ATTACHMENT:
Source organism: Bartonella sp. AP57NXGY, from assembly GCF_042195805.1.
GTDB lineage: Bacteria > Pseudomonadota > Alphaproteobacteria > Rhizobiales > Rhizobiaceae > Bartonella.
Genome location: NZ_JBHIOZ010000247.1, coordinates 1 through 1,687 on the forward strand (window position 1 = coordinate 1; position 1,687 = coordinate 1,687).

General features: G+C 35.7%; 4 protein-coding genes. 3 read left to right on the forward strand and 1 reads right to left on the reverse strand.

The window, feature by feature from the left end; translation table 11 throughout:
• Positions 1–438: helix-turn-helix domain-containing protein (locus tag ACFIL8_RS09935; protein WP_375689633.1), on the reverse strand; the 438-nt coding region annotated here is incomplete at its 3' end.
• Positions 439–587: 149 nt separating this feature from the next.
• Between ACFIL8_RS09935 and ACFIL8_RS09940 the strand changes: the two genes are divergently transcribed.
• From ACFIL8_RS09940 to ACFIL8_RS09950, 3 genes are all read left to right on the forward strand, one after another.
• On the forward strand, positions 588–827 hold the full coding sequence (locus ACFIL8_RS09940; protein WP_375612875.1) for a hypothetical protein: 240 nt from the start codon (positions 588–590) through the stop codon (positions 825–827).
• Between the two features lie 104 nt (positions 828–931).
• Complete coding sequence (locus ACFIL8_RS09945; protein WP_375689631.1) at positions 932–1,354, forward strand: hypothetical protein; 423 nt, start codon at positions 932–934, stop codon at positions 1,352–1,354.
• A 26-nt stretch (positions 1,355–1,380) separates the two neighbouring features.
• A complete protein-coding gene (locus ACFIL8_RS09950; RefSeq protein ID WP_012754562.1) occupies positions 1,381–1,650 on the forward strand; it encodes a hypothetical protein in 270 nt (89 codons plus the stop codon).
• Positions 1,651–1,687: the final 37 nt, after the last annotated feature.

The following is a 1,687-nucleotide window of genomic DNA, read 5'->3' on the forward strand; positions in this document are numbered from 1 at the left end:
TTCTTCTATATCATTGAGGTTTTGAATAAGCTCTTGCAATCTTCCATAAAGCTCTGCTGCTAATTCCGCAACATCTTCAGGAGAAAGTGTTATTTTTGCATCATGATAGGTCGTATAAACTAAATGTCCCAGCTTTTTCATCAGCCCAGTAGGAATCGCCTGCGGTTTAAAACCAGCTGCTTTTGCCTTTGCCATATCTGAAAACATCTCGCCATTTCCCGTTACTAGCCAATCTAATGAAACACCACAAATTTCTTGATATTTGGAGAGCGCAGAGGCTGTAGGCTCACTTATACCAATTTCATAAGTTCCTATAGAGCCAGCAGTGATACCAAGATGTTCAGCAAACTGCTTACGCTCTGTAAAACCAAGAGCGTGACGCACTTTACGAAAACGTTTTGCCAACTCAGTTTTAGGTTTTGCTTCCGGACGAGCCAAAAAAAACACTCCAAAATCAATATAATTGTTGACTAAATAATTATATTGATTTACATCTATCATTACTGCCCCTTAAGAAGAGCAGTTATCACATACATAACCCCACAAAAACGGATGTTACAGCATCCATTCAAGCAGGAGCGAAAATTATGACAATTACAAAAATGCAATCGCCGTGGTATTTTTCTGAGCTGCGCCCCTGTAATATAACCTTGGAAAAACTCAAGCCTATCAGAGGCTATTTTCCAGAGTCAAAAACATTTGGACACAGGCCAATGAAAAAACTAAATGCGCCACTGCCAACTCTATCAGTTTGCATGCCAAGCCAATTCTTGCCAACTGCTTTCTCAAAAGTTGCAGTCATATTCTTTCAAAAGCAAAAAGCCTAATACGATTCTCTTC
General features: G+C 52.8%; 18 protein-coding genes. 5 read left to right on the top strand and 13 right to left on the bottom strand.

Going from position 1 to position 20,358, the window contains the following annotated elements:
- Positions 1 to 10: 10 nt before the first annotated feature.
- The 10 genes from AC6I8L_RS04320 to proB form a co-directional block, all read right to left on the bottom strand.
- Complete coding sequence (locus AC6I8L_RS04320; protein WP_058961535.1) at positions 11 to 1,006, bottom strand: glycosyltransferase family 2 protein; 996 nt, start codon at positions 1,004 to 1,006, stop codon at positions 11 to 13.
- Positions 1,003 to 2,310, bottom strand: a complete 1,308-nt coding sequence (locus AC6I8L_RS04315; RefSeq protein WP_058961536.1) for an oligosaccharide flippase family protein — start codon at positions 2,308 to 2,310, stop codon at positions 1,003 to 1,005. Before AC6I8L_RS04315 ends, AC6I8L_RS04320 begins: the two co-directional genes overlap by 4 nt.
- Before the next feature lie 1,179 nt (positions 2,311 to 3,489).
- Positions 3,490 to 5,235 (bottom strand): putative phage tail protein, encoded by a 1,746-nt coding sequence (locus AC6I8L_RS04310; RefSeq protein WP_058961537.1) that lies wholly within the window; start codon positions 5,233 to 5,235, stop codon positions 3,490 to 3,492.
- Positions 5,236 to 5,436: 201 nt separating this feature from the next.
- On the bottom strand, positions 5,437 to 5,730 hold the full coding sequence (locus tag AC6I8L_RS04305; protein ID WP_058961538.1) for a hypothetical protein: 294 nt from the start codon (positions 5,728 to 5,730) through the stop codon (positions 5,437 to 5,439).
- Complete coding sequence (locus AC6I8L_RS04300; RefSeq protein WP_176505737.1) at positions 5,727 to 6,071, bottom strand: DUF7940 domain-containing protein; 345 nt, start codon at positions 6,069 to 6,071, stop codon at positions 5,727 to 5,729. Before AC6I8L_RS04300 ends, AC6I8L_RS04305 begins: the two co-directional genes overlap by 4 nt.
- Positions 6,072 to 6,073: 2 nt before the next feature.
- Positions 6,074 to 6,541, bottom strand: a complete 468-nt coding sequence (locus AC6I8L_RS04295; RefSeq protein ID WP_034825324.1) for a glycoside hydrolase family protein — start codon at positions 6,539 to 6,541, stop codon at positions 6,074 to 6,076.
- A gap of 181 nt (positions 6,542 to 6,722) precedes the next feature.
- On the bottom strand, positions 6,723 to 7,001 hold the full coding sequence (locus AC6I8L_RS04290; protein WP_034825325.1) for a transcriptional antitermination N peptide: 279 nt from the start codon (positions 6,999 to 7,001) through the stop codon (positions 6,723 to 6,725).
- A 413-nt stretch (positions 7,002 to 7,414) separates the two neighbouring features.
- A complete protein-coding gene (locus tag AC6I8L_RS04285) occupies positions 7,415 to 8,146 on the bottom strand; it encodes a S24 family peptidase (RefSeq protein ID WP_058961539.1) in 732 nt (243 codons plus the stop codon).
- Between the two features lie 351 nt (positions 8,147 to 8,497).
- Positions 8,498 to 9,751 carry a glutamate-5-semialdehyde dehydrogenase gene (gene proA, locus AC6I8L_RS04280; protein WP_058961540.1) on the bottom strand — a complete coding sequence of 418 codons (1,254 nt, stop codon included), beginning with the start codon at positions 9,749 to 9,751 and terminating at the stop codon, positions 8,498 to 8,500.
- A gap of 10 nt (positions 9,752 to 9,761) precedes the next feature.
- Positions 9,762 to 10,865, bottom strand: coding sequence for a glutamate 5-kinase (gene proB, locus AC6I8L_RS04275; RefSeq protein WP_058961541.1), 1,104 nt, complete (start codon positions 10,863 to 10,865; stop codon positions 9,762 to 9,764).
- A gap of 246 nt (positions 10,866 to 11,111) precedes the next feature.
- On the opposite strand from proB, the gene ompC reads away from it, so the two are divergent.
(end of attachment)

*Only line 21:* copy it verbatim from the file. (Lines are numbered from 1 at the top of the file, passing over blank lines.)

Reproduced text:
- The 10 genes from AC6I8L_RS04320 to proB form a co-directional block, all read right to left on the bottom strand.